Natalie, 16, greets customers and weighs the cherries they pick, using an old brass-beamed platform scale. Picking buckets hold about 15 pounds of cherries, and most U-pick customers will fill one or two.
Photo by richard lehnert
For several decades, Klenk Orchards has been an island of sweet cherries in a sea of apples. In this land versus sea analogy, land is winning. Rodney Klenk is growing more cherries—45 acres now—and fewer apples—120 acres—and more of his Fruit Ridge neighbors are adding sweet cherries to their orchards as well.
“Don’t make me out to be some kind of genius,” Rodney said, laughing. “Cherry season is a really fun time for us. It’s a family deal, not just for us but also for people who come here to pick. We spend our wedding anniversary picking cherries.” And also the July Fourth holiday three days later.
Rodney’s grandfather, Otto Klenk, started growing cherries in 1945 on the apple-dominated Fruit Ridge near Sparta, Michigan, an enterprise that was taken over by his son Ronald. In 1988, Ronald transferred management to son Rodney and his wife, Chris—but he still works there, pursuing cankers with pruning shears in hand, among other projects he likes to do.
Rodney and Chris have four teenaged children, all of whom grew up working on the cherry farm and earned money for college that way. The cherry season in late June and early July is perfect for kids who are on summer vacation but will be going back to school when apple season arrives.
Good Fruit Grower visited Klenk Orchards twice last year, the first time in deep snow when the International Fruit Tree Association toured the farm in March. Then, everybody talked about the technical side of growing cherries in Michigan and similar environments across the humid side of the continent. Fruit cracking and bacterial canker dominated the discussion. The second time was during cherry season, when U-pickers were in the orchard, and daughter Tori, age 13, was operating her own business selling cherries for $4.50 a quart from a cherry-shaped stand in the yard.
Tori buys cherries from her dad and mom, paying them the wholesale price, and sells them retail, pocketing the profits of her labor. She’s not the first Klenk child to do that, but Natalie, now 16, has moved on to weighing cherries and collecting money from U-pick customers at the barn. Mackenzie, 18, and Rock, 15, work on the grading line for the wholesale side of the Klenk cherry business. Chris plays hostess, directing U-pick customers to trees with the ripest cherries. Chris is a registered nurse who works in a hospital in Grand Rapids and puts her people skills to work on the farm as well.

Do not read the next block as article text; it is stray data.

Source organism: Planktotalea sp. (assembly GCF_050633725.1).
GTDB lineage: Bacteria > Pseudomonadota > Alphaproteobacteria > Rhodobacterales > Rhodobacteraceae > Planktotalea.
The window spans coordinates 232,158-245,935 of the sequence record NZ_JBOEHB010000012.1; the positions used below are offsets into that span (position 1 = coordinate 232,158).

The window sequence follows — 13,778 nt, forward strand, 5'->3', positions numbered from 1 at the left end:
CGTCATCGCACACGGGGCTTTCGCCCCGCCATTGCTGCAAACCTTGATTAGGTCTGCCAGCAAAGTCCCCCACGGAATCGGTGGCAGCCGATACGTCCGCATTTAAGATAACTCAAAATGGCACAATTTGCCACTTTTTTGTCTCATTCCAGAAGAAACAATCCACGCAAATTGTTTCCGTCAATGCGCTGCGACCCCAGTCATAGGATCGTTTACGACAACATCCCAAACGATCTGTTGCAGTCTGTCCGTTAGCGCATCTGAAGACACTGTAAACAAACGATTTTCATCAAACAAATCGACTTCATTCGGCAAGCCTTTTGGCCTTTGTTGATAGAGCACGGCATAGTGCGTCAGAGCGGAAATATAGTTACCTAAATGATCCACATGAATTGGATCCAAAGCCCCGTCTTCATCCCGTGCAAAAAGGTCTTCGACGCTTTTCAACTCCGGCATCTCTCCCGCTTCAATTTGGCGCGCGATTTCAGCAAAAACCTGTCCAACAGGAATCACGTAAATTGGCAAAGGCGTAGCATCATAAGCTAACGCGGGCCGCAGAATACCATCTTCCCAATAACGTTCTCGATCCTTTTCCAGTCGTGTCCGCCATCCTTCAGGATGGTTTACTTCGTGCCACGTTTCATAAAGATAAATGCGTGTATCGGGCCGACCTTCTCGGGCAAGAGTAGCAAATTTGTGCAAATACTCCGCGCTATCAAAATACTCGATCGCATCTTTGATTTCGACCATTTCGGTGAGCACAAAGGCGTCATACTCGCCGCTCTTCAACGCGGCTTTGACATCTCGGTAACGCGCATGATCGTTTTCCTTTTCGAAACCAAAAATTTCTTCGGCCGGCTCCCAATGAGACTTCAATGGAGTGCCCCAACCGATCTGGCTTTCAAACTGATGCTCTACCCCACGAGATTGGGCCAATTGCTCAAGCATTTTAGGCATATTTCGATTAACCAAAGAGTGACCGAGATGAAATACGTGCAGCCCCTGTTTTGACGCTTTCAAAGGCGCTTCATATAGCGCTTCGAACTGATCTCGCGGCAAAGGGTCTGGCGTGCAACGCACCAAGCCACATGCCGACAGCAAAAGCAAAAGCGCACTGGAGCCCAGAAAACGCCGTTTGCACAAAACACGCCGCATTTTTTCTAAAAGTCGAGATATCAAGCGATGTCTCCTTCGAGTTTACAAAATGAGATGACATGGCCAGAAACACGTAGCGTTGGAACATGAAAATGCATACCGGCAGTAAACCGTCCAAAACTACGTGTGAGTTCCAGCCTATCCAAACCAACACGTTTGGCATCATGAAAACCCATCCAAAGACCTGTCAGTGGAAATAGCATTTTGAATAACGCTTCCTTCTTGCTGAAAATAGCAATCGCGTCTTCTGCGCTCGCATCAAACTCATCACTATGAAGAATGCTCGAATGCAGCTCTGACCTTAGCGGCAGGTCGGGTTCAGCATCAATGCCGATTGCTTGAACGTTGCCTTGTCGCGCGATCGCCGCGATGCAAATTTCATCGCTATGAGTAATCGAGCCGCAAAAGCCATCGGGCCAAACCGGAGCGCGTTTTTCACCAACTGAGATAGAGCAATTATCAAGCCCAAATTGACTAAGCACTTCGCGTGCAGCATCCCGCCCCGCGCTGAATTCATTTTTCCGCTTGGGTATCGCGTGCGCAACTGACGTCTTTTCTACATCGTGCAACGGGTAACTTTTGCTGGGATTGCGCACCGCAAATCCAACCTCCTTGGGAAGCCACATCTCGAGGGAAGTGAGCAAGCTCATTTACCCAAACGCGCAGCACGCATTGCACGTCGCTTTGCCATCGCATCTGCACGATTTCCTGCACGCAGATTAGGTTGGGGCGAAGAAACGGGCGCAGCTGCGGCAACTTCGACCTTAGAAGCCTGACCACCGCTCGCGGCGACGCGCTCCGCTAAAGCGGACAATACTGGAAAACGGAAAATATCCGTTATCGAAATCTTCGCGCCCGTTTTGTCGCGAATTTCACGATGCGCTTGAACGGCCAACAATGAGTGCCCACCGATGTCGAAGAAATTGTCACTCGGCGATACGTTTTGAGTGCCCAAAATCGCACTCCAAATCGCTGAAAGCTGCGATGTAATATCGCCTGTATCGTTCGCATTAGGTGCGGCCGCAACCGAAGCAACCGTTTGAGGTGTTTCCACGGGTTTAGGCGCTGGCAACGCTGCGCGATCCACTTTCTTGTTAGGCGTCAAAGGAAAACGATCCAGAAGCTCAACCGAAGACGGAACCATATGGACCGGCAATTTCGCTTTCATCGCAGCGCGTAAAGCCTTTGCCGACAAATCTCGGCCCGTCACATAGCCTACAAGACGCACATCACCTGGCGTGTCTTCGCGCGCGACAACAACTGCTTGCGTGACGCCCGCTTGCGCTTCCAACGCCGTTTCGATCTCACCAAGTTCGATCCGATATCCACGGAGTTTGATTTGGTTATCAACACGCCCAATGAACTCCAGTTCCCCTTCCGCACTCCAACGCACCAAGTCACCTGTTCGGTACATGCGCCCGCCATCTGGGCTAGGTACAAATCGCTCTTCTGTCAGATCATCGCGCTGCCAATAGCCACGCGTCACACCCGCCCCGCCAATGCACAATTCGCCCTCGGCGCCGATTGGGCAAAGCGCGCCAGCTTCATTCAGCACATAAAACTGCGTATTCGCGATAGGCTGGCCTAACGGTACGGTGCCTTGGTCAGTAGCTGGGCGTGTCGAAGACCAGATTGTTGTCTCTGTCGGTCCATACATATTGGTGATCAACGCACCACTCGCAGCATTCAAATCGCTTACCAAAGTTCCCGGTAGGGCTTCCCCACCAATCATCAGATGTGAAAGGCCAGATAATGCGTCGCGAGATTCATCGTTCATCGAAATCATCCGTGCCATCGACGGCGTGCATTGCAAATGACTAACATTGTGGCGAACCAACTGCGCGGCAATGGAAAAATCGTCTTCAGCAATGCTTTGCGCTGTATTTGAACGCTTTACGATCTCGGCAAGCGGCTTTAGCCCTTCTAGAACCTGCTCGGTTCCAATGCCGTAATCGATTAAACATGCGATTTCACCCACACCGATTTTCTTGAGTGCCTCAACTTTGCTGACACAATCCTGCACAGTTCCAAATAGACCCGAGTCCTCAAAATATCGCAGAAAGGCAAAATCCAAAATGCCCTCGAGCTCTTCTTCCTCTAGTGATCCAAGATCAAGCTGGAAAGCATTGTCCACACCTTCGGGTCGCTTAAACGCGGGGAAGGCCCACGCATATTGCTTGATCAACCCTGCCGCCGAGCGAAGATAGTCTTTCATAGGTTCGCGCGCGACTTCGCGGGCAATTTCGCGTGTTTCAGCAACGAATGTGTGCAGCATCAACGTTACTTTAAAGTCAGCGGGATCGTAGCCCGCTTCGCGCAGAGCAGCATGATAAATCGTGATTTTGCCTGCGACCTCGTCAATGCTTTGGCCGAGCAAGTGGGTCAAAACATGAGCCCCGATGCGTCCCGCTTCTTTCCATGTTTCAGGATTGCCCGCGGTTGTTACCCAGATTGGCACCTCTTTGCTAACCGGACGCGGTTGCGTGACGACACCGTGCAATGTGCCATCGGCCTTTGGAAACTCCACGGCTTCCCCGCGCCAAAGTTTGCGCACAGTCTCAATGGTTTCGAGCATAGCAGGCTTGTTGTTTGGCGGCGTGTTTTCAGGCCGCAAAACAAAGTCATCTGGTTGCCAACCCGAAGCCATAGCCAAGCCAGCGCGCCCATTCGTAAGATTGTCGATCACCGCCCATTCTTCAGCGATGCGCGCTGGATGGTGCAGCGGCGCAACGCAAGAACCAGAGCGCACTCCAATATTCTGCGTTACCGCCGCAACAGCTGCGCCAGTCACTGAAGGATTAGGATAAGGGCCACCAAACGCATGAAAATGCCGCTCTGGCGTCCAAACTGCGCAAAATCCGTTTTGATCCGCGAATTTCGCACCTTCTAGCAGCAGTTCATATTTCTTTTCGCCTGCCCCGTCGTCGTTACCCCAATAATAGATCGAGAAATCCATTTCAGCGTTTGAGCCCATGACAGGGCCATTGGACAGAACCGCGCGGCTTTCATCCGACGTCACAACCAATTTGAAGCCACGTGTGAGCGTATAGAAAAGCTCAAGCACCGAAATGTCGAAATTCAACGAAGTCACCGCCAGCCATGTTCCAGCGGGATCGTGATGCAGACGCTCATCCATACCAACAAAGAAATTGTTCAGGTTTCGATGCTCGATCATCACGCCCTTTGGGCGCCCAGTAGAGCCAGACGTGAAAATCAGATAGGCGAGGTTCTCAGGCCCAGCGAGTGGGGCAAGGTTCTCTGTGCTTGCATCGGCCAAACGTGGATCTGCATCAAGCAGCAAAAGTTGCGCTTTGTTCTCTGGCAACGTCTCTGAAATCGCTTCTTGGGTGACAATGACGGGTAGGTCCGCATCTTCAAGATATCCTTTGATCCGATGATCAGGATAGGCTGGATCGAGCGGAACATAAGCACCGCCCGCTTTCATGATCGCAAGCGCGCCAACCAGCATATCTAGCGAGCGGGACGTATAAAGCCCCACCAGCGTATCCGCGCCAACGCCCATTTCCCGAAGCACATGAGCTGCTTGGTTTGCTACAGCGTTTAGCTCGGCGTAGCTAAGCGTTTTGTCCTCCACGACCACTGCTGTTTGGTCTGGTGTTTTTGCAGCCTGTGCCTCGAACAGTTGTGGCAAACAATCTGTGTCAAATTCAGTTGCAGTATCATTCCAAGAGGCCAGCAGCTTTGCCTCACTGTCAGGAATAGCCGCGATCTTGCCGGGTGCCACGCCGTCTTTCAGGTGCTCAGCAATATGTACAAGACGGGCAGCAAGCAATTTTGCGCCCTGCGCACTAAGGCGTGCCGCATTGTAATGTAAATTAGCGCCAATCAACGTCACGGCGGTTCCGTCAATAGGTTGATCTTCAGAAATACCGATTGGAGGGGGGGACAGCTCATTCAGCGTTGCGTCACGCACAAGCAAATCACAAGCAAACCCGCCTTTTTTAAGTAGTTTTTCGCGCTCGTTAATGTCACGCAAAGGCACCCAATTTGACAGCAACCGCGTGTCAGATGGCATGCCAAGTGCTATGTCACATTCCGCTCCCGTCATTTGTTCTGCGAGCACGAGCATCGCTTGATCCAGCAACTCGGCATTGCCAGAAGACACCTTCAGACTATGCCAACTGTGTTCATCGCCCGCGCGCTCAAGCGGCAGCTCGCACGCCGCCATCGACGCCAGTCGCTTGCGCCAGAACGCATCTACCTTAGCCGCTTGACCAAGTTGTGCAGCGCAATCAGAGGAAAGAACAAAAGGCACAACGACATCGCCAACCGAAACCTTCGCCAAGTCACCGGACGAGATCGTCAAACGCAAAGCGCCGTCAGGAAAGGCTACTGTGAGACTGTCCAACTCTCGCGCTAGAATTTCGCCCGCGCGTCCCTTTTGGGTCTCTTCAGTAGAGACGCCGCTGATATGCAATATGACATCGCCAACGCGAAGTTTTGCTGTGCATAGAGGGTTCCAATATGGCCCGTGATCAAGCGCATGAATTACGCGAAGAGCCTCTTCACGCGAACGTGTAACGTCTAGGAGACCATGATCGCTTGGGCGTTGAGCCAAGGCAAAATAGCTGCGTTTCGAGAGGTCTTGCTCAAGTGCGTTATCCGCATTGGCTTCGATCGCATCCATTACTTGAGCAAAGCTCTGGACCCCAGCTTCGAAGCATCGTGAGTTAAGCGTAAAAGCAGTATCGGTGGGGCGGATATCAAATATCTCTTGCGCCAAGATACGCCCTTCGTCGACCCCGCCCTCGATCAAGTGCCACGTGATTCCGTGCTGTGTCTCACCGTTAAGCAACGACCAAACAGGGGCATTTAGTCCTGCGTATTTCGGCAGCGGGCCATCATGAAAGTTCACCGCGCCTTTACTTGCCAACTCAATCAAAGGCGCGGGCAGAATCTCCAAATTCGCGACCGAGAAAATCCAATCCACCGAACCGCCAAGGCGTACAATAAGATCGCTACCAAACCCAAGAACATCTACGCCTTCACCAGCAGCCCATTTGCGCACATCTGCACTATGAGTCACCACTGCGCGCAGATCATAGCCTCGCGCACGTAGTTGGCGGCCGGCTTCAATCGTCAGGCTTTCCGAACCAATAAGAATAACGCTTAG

Rodney manages the work crews and the sorting lines and oversees deliveries of wholesale cherries.
Rodney says about half the production of the 45 acres, comprising more than 15 varieties, is sold U-pick at the farm, and the other half is graded and packed for wholesale, either sold at the farm gate or delivered in the Grand Rapids, Michigan, market area. That combination works out well, because U-pickers work only from the ground. “We let them use short, two-foot ladders,” Chris said, “but our employees pick the tops and also the trees that are farther away from the buildings.” Next year, she said, they will add trailers to take pickers further away—and make it easier to bring the cherries back.
Filled buckets weigh about 15 pounds. Customers usually fill one or two, but sometimes less. Some get enough fresh cherries to eat for a few days, and come back once or twice more during the short season, Rodney said. Others pick for canning or freezing. Many of their best customers are immigrants who settled in Grand Rapids after coming from Eastern Europe, the Middle East, and Mexico, where cherries are eaten in greater quantity. They find a day in the orchard picking cherries is a great day.